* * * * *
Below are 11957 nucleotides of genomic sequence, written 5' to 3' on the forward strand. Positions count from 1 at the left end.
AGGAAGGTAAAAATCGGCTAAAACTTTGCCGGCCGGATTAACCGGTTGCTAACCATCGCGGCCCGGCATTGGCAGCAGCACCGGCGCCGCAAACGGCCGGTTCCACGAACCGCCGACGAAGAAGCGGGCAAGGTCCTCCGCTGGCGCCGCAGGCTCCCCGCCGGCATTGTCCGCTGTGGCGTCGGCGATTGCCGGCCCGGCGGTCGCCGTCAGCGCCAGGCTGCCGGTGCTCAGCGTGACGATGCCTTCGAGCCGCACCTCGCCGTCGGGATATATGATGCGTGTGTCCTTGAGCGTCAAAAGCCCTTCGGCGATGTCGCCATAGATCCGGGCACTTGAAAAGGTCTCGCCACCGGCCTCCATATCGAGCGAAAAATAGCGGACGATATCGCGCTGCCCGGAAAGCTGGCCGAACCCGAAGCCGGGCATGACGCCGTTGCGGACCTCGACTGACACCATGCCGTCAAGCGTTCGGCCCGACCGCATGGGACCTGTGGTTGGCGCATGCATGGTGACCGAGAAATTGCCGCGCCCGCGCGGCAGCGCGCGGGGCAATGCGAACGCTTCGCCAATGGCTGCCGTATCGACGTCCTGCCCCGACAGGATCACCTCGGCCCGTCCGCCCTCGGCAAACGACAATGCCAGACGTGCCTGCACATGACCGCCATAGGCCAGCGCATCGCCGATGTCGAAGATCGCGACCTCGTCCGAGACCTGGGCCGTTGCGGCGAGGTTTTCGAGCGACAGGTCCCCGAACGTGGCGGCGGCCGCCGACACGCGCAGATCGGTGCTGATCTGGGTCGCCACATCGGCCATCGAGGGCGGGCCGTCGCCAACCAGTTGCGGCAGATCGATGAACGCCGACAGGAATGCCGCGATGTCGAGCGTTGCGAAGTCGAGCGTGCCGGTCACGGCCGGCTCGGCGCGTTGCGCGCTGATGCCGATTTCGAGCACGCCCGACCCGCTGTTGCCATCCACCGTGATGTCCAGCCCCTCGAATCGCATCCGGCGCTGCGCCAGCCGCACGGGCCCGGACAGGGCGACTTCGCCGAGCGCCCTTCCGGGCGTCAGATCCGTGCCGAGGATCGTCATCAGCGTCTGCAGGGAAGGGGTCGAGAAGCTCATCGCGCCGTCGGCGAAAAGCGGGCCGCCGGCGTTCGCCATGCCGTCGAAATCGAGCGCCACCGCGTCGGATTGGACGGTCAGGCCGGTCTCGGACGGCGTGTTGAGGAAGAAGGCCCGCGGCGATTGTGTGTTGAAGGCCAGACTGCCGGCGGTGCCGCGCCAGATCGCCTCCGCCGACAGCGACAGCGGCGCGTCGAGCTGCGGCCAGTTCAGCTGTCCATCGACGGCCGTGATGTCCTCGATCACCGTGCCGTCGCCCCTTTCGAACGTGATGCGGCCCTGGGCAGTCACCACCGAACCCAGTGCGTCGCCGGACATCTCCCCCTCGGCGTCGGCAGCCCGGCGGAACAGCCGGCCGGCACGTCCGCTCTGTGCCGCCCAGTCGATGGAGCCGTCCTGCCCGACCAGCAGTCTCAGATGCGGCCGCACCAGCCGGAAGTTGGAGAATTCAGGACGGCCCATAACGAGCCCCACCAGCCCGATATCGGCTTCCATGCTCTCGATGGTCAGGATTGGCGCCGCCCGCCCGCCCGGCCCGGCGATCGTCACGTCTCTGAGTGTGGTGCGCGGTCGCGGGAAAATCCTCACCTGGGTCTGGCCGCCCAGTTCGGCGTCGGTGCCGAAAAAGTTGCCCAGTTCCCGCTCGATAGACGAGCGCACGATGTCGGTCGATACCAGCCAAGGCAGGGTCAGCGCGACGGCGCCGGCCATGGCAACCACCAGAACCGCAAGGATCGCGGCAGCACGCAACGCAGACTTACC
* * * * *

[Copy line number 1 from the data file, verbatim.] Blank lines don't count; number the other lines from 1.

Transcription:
Below are 11957 nucleotides of genomic sequence, written 5' to 3' on the forward strand. Positions count from 1 at the left end.